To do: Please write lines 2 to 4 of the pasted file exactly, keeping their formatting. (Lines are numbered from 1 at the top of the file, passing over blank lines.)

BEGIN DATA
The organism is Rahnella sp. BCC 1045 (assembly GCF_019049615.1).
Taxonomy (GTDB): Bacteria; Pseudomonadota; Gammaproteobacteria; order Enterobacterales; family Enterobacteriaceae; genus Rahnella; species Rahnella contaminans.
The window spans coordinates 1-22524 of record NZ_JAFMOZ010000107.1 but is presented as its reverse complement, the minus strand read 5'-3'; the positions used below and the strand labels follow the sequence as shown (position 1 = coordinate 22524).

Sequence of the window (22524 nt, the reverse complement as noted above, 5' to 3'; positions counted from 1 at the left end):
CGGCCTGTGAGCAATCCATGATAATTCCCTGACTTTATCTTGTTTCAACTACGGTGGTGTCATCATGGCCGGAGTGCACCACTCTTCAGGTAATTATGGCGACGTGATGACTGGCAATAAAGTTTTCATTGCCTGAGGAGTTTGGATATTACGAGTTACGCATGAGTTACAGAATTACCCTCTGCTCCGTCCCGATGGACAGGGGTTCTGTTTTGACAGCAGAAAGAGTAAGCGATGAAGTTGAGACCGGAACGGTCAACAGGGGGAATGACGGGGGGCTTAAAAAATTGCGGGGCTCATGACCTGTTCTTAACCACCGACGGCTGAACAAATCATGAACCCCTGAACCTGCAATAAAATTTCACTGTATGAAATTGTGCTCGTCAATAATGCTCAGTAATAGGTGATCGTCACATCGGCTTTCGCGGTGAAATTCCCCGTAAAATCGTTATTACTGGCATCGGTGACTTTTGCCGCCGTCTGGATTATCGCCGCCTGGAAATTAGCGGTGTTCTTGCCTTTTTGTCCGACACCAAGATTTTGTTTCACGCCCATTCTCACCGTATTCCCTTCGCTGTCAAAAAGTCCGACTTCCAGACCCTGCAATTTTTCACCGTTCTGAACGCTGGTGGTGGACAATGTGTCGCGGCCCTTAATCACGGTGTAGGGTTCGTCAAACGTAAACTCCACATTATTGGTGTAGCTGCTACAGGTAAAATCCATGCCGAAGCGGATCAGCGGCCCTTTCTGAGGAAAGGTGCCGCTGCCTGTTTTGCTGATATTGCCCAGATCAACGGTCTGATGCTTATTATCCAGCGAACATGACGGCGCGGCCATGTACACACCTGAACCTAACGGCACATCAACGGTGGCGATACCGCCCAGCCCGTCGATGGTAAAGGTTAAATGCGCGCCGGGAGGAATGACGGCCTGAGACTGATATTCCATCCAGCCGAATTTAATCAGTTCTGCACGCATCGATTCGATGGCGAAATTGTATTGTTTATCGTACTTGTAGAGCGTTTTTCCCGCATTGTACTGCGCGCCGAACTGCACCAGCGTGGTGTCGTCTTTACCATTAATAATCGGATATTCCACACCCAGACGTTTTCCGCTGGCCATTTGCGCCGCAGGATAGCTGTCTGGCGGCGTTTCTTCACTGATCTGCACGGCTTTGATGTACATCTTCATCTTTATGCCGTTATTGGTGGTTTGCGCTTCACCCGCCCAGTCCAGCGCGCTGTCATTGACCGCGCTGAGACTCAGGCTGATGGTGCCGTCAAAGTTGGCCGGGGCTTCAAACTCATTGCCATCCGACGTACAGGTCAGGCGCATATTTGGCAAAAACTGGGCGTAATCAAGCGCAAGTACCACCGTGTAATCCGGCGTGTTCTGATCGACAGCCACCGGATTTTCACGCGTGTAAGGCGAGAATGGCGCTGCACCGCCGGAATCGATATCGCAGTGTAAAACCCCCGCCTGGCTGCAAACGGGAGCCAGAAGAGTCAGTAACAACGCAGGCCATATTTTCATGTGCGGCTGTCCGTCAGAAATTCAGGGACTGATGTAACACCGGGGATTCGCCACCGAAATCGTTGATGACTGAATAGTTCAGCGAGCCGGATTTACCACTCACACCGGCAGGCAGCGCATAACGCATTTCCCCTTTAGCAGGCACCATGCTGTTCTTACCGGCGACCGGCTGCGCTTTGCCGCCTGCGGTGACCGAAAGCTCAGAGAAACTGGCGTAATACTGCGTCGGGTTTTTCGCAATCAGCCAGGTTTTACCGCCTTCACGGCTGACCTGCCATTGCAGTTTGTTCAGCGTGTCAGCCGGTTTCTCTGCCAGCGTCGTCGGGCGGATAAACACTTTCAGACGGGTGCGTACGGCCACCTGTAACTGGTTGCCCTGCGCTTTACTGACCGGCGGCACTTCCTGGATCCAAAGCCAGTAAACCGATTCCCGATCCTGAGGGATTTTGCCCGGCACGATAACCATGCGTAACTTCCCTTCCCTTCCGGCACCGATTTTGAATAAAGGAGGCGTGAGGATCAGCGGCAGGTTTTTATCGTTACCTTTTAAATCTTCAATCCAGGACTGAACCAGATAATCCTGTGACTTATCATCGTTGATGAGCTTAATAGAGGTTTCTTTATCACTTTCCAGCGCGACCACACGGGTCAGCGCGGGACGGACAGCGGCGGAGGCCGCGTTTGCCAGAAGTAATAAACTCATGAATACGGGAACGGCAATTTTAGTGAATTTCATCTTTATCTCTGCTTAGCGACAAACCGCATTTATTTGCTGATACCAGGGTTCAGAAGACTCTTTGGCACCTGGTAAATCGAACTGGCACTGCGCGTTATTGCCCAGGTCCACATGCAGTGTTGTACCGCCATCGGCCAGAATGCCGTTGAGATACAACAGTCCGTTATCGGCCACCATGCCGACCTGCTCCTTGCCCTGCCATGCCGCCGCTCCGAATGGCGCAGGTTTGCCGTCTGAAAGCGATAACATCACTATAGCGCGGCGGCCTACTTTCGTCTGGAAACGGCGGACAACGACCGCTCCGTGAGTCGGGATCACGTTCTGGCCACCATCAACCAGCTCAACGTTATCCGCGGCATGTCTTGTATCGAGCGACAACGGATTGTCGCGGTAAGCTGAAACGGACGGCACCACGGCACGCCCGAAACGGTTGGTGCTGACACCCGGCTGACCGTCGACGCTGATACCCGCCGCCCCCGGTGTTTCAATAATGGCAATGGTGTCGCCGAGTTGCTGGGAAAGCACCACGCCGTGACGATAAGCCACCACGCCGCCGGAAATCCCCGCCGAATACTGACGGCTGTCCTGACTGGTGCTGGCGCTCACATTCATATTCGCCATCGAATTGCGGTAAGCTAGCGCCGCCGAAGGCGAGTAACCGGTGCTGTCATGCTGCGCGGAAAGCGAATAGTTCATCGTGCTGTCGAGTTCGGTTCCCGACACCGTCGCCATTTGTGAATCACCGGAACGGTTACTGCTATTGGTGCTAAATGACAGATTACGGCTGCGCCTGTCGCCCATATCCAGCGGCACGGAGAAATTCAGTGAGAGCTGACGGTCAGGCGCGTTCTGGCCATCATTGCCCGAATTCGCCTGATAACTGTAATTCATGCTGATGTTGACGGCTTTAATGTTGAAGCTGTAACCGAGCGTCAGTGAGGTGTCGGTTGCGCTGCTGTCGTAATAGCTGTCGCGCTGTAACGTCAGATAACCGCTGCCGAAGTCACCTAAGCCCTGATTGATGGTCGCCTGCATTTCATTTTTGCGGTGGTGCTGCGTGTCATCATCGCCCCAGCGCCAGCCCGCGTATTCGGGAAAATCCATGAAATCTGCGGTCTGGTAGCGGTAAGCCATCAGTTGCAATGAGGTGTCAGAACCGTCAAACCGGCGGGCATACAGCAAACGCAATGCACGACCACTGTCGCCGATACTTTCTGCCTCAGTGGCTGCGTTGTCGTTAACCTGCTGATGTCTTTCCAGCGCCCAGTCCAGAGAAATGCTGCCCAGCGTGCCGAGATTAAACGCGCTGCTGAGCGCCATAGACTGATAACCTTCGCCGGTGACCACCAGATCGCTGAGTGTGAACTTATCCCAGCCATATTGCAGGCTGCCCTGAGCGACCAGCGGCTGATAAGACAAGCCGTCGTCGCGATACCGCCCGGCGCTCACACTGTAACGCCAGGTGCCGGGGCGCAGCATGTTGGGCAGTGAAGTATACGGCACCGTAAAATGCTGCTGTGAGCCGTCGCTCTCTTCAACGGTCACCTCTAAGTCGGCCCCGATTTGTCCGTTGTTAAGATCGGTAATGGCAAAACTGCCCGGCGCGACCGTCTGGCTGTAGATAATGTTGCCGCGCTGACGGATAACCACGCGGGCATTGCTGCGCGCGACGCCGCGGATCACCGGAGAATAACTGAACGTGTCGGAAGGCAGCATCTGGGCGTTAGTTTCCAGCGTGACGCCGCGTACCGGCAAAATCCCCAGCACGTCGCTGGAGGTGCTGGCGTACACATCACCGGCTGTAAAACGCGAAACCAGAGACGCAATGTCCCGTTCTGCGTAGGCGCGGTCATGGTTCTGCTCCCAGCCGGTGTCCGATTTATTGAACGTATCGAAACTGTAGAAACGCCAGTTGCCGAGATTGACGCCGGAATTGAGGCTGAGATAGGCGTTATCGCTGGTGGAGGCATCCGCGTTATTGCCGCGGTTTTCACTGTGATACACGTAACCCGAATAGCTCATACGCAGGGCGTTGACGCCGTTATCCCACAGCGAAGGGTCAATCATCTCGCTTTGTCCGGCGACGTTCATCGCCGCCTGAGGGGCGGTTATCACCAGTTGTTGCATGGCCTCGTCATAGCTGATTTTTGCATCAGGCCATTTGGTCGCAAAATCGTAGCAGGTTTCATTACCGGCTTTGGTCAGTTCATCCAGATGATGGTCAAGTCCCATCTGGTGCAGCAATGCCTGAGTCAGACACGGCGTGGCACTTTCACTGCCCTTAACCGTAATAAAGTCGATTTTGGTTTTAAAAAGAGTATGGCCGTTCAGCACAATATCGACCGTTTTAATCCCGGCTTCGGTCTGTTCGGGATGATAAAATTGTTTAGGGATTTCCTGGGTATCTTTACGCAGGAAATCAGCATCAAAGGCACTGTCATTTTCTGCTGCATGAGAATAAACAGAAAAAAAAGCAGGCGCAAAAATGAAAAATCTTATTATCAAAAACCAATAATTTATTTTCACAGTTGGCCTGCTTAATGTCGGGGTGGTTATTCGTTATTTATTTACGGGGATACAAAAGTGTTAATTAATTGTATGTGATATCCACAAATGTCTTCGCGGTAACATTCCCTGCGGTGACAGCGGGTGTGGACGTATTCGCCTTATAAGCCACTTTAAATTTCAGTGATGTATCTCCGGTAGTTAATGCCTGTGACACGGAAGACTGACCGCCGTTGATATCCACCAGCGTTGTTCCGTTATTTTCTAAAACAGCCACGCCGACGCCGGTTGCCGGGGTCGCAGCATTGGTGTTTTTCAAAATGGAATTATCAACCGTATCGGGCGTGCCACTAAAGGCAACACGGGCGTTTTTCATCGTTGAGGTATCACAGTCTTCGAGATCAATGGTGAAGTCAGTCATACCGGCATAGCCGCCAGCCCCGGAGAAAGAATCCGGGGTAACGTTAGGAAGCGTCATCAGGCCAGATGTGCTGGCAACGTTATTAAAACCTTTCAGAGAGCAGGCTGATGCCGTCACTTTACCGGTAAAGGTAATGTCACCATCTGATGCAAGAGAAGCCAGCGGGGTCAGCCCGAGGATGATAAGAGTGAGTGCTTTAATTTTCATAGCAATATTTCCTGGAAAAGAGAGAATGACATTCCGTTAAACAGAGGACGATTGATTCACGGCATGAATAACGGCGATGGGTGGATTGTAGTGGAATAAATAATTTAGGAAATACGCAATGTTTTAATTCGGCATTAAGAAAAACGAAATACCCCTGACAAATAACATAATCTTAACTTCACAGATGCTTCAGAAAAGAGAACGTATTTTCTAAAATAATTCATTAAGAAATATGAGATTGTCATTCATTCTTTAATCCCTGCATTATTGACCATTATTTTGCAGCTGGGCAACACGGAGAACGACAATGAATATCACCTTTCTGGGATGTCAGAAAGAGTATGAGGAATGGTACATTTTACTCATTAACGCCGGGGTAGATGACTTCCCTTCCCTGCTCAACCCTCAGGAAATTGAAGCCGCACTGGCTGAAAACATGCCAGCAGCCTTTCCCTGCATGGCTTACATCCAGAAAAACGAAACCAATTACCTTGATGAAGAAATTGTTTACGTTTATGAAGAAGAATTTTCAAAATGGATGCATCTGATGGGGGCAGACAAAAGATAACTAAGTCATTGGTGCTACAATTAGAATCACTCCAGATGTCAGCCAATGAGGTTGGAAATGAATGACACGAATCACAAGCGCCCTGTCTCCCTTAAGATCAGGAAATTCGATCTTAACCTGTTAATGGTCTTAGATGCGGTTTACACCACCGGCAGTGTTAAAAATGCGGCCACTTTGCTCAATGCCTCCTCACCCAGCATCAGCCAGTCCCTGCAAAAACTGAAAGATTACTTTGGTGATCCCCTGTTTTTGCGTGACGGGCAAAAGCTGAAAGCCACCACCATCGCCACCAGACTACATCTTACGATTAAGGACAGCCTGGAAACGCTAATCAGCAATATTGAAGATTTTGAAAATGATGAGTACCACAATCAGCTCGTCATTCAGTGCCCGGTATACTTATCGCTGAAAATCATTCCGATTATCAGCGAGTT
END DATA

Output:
Taxonomy (GTDB): Bacteria; Pseudomonadota; Gammaproteobacteria; order Enterobacterales; family Enterobacteriaceae; genus Rahnella; species Rahnella contaminans.
The window spans coordinates 1-22524 of record NZ_JAFMOZ010000107.1 but is presented as its reverse complement, the minus strand read 5'-3'; the positions used below and the strand labels follow the sequence as shown (position 1 = coordinate 22524).

Sequence of the window (22524 nt, the reverse complement as noted above, 5' to 3'; positions counted from 1 at the left end):